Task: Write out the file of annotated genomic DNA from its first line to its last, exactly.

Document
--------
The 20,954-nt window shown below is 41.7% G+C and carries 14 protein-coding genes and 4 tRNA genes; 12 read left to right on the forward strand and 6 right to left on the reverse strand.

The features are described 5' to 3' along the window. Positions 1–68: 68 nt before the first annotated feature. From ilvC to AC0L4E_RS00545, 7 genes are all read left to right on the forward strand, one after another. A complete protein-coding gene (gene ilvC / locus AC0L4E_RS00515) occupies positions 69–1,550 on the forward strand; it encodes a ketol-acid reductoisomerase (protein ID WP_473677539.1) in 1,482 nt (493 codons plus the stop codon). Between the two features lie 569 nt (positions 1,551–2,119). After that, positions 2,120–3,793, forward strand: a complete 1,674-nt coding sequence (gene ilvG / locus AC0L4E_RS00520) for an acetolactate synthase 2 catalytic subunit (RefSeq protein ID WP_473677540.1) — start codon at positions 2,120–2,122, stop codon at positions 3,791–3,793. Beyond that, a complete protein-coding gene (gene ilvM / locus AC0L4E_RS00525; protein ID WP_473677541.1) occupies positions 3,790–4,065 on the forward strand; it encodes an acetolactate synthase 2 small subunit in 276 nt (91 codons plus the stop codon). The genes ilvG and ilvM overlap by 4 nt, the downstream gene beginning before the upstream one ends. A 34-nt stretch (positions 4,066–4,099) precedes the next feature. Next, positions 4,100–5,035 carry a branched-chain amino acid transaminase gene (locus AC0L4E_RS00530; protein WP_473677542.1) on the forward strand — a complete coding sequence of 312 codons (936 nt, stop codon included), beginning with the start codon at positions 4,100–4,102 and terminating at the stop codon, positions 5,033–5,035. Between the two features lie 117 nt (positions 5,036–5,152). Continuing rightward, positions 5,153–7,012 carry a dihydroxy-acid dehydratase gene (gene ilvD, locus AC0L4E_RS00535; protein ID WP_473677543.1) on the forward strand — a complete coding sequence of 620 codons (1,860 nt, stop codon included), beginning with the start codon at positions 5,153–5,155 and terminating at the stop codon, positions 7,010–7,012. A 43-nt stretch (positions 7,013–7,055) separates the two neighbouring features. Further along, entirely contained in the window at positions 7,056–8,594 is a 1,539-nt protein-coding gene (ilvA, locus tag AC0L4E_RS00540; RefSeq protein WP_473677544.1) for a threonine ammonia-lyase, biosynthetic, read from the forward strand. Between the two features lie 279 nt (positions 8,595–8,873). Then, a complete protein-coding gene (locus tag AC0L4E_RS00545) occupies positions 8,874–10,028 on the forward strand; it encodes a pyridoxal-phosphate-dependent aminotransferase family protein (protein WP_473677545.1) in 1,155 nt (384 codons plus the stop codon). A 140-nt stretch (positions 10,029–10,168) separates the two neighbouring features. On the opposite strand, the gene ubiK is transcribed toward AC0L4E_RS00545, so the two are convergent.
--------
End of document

The 20,954-nt window shown below is 41.7% G+C and carries 14 protein-coding genes and 4 tRNA genes; 12 read left to right on the forward strand and 6 right to left on the reverse strand.

The features are described 5' to 3' along the window. Positions 1–68: 68 nt before the first annotated feature. From ilvC to AC0L4E_RS00545, 7 genes are all read left to right on the forward strand, one after another. A complete protein-coding gene (gene ilvC / locus AC0L4E_RS00515) occupies positions 69–1,550 on the forward strand; it encodes a ketol-acid reductoisomerase (protein ID WP_473677539.1) in 1,482 nt (493 codons plus the stop codon). Between the two features lie 569 nt (positions 1,551–2,119). After that, positions 2,120–3,793, forward strand: a complete 1,674-nt coding sequence (gene ilvG / locus AC0L4E_RS00520) for an acetolactate synthase 2 catalytic subunit (RefSeq protein ID WP_473677540.1) — start codon at positions 2,120–2,122, stop codon at positions 3,791–3,793. Beyond that, a complete protein-coding gene (gene ilvM / locus AC0L4E_RS00525; protein ID WP_473677541.1) occupies positions 3,790–4,065 on the forward strand; it encodes an acetolactate synthase 2 small subunit in 276 nt (91 codons plus the stop codon). The genes ilvG and ilvM overlap by 4 nt, the downstream gene beginning before the upstream one ends. A 34-nt stretch (positions 4,066–4,099) precedes the next feature. Next, positions 4,100–5,035 carry a branched-chain amino acid transaminase gene (locus AC0L4E_RS00530; protein WP_473677542.1) on the forward strand — a complete coding sequence of 312 codons (936 nt, stop codon included), beginning with the start codon at positions 4,100–4,102 and terminating at the stop codon, positions 5,033–5,035. Between the two features lie 117 nt (positions 5,036–5,152). Continuing rightward, positions 5,153–7,012 carry a dihydroxy-acid dehydratase gene (gene ilvD, locus AC0L4E_RS00535; protein ID WP_473677543.1) on the forward strand — a complete coding sequence of 620 codons (1,860 nt, stop codon included), beginning with the start codon at positions 5,153–5,155 and terminating at the stop codon, positions 7,010–7,012. A 43-nt stretch (positions 7,013–7,055) separates the two neighbouring features. Further along, entirely contained in the window at positions 7,056–8,594 is a 1,539-nt protein-coding gene (ilvA, locus tag AC0L4E_RS00540; RefSeq protein WP_473677544.1) for a threonine ammonia-lyase, biosynthetic, read from the forward strand. Between the two features lie 279 nt (positions 8,595–8,873). Then, a complete protein-coding gene (locus tag AC0L4E_RS00545) occupies positions 8,874–10,028 on the forward strand; it encodes a pyridoxal-phosphate-dependent aminotransferase family protein (protein WP_473677545.1) in 1,155 nt (384 codons plus the stop codon). A 140-nt stretch (positions 10,029–10,168) separates the two neighbouring features. On the opposite strand, the gene ubiK is transcribed toward AC0L4E_RS00545, so the two are convergent.